Is Israel Living on Edge All The Time?

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In 1987 the movie, Good Morning, Vietnam, was released, starring Robin Williams, whose character is an unorthodox and irreverent DJ (disc jockey), who begins to shake up things, when he is assigned to the US Armed Services Radio station in Vietnam.

Each time I see there is a need to a shake things up I hear Robin Williams’ resounding voice: Goooood Mornnnnnning Vietnam…!

In 1965, Airman Adrian Cronauer was sent to do the impossible; his mission was to build the morale of the American troops in Vietnam. His strategy, to keep them laughing. Airman Cronauer was the wrong man in the wrong place in the right time.

The Vietnam War began in 1 November 1955 an ended on 30 April 1975, nineteen years in total. The war was not won because politics, not rules of engagement, managed it.

Israel has been in a longer, kind of a Vietnam type war, that has been going on, in all kind of forms, since 1948 and no end in sight. And this war is fought under the control of politics, not the rules of engagement, to win and eradicate the enemy, forever.

The United States conducted the Vietnam war many miles away from home. When the war ended, the troops returned home, to peaceful and normal life, leaving the war zone many miles away.

Unlike the United States, Israel’s war is conducted on its own soil and its troops can never get away from the war zone; it is literally right at their home back yard.

Though the State of Israel is in an ongoing dynamic growth mode, the Israel citizens are anxious and nervous people. They live on the edge, all the time, and Israeli society morale is volatile. No wonder why Israelis appear to be lethargic; all seems to be so hopeless at time.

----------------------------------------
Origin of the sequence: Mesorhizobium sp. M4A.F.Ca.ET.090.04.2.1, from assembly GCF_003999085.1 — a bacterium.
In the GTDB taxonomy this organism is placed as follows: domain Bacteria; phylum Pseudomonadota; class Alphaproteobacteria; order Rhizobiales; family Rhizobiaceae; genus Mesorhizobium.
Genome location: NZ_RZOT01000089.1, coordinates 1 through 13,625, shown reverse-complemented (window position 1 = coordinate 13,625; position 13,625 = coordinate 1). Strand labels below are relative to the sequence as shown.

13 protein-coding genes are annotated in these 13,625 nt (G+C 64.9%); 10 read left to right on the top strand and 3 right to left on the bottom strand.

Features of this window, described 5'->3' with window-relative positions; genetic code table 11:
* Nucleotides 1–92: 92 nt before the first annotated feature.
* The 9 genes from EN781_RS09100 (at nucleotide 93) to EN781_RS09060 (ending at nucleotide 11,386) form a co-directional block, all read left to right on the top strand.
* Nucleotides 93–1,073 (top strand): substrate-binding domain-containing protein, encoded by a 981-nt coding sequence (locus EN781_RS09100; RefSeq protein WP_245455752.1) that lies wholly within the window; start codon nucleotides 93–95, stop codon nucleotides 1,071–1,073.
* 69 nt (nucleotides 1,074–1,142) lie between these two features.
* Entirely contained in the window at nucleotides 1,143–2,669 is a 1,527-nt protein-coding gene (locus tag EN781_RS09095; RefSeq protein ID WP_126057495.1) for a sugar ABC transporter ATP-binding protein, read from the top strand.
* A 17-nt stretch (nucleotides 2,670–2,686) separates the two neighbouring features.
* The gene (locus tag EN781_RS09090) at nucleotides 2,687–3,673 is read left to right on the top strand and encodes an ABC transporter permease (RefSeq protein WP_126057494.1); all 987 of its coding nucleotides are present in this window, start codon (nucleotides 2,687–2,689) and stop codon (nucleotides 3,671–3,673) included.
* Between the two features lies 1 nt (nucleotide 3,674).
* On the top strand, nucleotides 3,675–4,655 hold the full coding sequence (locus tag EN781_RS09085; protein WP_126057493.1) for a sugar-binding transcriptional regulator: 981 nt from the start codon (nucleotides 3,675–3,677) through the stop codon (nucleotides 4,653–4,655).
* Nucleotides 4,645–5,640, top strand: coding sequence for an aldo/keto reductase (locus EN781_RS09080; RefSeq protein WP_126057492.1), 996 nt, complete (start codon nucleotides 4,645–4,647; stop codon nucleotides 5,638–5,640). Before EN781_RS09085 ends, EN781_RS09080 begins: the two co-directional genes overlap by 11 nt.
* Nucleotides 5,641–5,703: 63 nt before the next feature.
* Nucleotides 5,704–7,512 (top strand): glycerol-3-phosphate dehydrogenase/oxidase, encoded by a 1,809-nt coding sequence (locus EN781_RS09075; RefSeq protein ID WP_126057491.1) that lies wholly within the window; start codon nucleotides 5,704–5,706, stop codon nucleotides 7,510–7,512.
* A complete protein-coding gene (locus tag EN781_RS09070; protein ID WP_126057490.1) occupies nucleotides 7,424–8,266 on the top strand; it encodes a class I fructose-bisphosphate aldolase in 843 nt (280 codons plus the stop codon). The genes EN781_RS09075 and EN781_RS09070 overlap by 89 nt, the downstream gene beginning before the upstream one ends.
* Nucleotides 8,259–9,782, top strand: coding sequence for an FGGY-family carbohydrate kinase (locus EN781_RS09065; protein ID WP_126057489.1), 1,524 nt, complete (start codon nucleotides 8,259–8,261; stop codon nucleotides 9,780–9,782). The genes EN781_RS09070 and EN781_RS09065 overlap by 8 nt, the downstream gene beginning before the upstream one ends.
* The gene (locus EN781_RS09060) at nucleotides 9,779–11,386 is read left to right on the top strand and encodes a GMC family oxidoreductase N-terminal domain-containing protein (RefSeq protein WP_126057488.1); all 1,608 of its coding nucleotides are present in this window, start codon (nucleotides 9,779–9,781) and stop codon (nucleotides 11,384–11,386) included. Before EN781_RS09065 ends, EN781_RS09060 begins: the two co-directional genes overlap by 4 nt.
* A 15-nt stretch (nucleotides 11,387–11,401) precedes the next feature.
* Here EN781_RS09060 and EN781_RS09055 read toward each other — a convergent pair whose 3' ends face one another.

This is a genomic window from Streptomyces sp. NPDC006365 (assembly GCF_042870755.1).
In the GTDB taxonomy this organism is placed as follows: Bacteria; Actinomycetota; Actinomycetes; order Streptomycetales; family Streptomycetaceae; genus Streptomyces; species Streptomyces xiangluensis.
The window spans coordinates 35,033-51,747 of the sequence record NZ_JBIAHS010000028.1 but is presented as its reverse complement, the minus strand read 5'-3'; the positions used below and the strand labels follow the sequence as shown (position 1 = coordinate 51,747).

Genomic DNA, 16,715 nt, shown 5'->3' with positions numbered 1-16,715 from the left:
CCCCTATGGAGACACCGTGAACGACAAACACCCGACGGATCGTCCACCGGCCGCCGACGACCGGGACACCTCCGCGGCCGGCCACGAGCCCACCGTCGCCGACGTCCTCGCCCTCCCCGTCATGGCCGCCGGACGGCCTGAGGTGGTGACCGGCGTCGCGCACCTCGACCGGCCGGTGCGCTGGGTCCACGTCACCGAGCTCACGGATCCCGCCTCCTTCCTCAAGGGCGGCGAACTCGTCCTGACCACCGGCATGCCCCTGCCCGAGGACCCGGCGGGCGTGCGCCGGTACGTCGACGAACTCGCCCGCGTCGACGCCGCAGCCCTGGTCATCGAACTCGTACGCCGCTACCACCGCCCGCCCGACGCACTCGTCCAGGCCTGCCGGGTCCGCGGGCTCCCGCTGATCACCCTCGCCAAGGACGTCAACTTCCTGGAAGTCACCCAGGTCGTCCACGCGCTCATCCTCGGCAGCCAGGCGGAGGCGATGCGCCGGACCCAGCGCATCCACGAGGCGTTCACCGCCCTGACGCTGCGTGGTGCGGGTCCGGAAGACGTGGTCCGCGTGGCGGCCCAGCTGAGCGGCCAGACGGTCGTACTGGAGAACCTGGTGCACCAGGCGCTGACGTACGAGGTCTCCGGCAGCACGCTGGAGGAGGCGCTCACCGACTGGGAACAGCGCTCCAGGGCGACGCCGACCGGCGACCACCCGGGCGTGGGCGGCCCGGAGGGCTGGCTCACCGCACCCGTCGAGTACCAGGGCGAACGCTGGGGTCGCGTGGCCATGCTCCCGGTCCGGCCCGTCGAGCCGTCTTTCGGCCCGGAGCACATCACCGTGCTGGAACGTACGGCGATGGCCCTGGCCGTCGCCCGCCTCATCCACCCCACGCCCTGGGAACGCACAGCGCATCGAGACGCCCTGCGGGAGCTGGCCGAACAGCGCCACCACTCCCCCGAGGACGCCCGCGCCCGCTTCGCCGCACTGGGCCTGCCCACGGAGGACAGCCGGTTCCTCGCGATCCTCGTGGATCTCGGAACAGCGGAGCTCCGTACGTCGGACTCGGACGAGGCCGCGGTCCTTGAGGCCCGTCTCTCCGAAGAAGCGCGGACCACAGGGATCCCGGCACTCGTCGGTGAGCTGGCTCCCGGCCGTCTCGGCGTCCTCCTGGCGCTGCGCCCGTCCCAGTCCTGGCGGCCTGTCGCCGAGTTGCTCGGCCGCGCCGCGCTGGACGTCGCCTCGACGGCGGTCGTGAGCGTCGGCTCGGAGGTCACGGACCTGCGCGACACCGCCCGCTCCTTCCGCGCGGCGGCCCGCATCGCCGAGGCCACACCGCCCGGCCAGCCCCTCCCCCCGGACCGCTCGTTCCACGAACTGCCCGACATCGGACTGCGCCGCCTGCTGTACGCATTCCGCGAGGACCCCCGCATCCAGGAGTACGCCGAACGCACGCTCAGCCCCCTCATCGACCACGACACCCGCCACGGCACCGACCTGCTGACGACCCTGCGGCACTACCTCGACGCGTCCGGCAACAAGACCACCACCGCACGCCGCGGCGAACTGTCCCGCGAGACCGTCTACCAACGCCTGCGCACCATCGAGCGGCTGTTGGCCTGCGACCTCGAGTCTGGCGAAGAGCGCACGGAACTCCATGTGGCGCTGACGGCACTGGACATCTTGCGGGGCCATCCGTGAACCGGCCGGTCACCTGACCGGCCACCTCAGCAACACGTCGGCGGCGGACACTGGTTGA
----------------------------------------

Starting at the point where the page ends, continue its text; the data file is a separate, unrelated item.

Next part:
Perhaps Israelis need to wake up each morning, turn their radios on and hear a Robin Williams’ type voice resounding while calling: Goooood Mornnnnnning Israel!

In November, 2004, the Knesset voted and approved Prime Minister Ariel Sharon’s Gaza withdrawal plan. Sharon was the head of the Likud party, the supposed to be Nationalist party of Israel. Immediately after the Knesset’s decision was made, in an interview with the Hebrew daily Makor Rishon, Shmuel Katz, the writer, historian and journalist, who was a member of the first Knesset, and well known for his research on the Zionist leader Ze’ev Jabotinsky, said, “Today, the Likud has come to the end of its road. Somebody should climb the stairs in ‘Metzudat Ze’ev’ -the Likud headquarters – and remove the picture of the Founding Father. To remove it as well from all the offices of the ministers and the office of the prime minister. From now on, there is no tie whatsoever between Ze’ev Jabotinsky and what Arik [Ariel Sharon] made from the Likud.”

The list of mistakes Israel has made until the Gaza unilateral disengagement of 2005 are plenty, all point at leadership that did not think through the steps it is taking; steps mostly taken on account of self motivation and self satisfaction, with the interests of the nation hardly considered.

There are many in Israel and among Israel’s supporters who would like to start everything anew. To have a new elections system of government and courts. To renew the nations original Zionism doctrine and bring back nationalistic pride to every corner of the country.

Perhaps the start is with the radio morning opening: Good Morning, Israel, the Nations State Of the Jewish People.

During the 2006 second Lebanon War, Nurit Greenger, referenced then as the “Accidental Reporter” felt compelled to become an activist. Being an ‘out-of-the-box thinker, Nurit is a passionately committed advocate for Jews, Israel, the United States, and the Free World in general. From Southern California, Nurit serves as a “one-woman Hasbarah army” for Israel who believes that if you stand for nothing, you will fall for anything.